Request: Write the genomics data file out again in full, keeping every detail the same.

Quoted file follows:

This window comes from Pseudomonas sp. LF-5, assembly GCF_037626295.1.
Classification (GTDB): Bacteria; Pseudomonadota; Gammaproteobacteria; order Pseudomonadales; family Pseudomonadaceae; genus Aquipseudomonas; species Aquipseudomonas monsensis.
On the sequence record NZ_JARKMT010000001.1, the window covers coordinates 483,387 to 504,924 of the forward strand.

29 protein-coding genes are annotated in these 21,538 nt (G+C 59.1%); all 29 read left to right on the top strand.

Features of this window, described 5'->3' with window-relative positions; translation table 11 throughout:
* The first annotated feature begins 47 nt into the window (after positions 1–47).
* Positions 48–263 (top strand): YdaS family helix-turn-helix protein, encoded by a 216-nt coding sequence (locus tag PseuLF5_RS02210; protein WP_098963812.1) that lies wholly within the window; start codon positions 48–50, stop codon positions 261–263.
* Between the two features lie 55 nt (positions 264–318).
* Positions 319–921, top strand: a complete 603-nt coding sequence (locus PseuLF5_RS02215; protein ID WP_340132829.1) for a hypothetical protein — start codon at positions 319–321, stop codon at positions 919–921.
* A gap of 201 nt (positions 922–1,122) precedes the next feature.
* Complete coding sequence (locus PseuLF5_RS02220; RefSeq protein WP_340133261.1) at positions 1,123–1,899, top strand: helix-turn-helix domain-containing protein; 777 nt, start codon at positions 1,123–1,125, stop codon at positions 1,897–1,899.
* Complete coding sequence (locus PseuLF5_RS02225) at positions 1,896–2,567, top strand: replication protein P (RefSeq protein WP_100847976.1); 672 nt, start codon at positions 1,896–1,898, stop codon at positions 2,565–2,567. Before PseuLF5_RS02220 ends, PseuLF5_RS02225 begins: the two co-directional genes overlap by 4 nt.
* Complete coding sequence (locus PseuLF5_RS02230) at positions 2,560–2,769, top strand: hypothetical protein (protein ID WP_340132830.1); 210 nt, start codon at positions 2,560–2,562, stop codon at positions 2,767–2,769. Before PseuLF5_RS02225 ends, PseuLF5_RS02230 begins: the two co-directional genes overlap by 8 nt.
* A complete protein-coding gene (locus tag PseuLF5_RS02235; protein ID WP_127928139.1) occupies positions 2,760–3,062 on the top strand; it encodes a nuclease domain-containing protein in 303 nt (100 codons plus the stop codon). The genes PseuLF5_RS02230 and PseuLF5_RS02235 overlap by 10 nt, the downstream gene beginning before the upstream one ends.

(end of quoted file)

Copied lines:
This window comes from Pseudomonas sp. LF-5, assembly GCF_037626295.1.
Classification (GTDB): Bacteria; Pseudomonadota; Gammaproteobacteria; order Pseudomonadales; family Pseudomonadaceae; genus Aquipseudomonas; species Aquipseudomonas monsensis.
On the sequence record NZ_JARKMT010000001.1, the window covers coordinates 483,387 to 504,924 of the forward strand.

29 protein-coding genes are annotated in these 21,538 nt (G+C 59.1%); all 29 read left to right on the top strand.

Features of this window, described 5'->3' with window-relative positions; translation table 11 throughout:
* The first annotated feature begins 47 nt into the window (after positions 1–47).
* Positions 48–263 (top strand): YdaS family helix-turn-helix protein, encoded by a 216-nt coding sequence (locus tag PseuLF5_RS02210; protein WP_098963812.1) that lies wholly within the window; start codon positions 48–50, stop codon positions 261–263.
* Between the two features lie 55 nt (positions 264–318).
* Positions 319–921, top strand: a complete 603-nt coding sequence (locus PseuLF5_RS02215; protein ID WP_340132829.1) for a hypothetical protein — start codon at positions 319–321, stop codon at positions 919–921.
* A gap of 201 nt (positions 922–1,122) precedes the next feature.
* Complete coding sequence (locus PseuLF5_RS02220; RefSeq protein WP_340133261.1) at positions 1,123–1,899, top strand: helix-turn-helix domain-containing protein; 777 nt, start codon at positions 1,123–1,125, stop codon at positions 1,897–1,899.
* Complete coding sequence (locus PseuLF5_RS02225) at positions 1,896–2,567, top strand: replication protein P (RefSeq protein WP_100847976.1); 672 nt, start codon at positions 1,896–1,898, stop codon at positions 2,565–2,567. Before PseuLF5_RS02220 ends, PseuLF5_RS02225 begins: the two co-directional genes overlap by 4 nt.
* Complete coding sequence (locus PseuLF5_RS02230) at positions 2,560–2,769, top strand: hypothetical protein (protein ID WP_340132830.1); 210 nt, start codon at positions 2,560–2,562, stop codon at positions 2,767–2,769. Before PseuLF5_RS02225 ends, PseuLF5_RS02230 begins: the two co-directional genes overlap by 8 nt.
* A complete protein-coding gene (locus tag PseuLF5_RS02235; protein ID WP_127928139.1) occupies positions 2,760–3,062 on the top strand; it encodes a nuclease domain-containing protein in 303 nt (100 codons plus the stop codon). The genes PseuLF5_RS02230 and PseuLF5_RS02235 overlap by 10 nt, the downstream gene beginning before the upstream one ends.